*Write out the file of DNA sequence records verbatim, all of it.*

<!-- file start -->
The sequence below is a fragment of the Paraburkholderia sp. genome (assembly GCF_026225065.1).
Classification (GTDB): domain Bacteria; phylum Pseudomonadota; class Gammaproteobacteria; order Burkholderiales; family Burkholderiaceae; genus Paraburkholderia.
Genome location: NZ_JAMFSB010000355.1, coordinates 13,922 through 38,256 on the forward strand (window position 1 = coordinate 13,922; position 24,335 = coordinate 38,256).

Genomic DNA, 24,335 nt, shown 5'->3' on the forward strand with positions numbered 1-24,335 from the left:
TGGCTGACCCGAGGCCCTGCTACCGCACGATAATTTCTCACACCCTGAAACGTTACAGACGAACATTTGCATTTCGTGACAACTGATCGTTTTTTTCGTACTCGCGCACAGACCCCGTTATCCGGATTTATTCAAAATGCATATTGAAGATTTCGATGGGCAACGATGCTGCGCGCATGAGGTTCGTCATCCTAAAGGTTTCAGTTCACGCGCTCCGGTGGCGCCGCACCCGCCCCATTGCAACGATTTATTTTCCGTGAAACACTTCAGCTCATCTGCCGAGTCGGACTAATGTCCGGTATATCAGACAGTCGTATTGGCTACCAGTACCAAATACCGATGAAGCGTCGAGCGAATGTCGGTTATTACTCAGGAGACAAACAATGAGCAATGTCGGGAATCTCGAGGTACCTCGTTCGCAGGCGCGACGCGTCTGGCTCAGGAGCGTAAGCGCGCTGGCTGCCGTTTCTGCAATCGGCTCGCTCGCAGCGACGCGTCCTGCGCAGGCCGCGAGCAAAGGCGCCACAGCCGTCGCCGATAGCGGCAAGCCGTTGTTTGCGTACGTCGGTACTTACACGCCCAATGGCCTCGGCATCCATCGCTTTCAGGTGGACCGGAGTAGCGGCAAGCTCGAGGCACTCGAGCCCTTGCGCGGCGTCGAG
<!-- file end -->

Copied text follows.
The sequence below is a fragment of the Paraburkholderia sp. genome (assembly GCF_026225065.1).
Classification (GTDB): domain Bacteria; phylum Pseudomonadota; class Gammaproteobacteria; order Burkholderiales; family Burkholderiaceae; genus Paraburkholderia.
Genome location: NZ_JAMFSB010000355.1, coordinates 13,922 through 38,256 on the forward strand (window position 1 = coordinate 13,922; position 24,335 = coordinate 38,256).

Genomic DNA, 24,335 nt, shown 5'->3' on the forward strand with positions numbered 1-24,335 from the left:
TGGCTGACCCGAGGCCCTGCTACCGCACGATAATTTCTCACACCCTGAAACGTTACAGACGAACATTTGCATTTCGTGACAACTGATCGTTTTTTTCGTACTCGCGCACAGACCCCGTTATCCGGATTTATTCAAAATGCATATTGAAGATTTCGATGGGCAACGATGCTGCGCGCATGAGGTTCGTCATCCTAAAGGTTTCAGTTCACGCGCTCCGGTGGCGCCGCACCCGCCCCATTGCAACGATTTATTTTCCGTGAAACACTTCAGCTCATCTGCCGAGTCGGACTAATGTCCGGTATATCAGACAGTCGTATTGGCTACCAGTACCAAATACCGATGAAGCGTCGAGCGAATGTCGGTTATTACTCAGGAGACAAACAATGAGCAATGTCGGGAATCTCGAGGTACCTCGTTCGCAGGCGCGACGCGTCTGGCTCAGGAGCGTAAGCGCGCTGGCTGCCGTTTCTGCAATCGGCTCGCTCGCAGCGACGCGTCCTGCGCAGGCCGCGAGCAAAGGCGCCACAGCCGTCGCCGATAGCGGCAAGCCGTTGTTTGCGTACGTCGGTACTTACACGCCCAATGGCCTCGGCATCCATCGCTTTCAGGTGGACCGGAGTAGCGGCAAGCTCGAGGCACTCGAGCCCTTGCGCGGCGTCGAG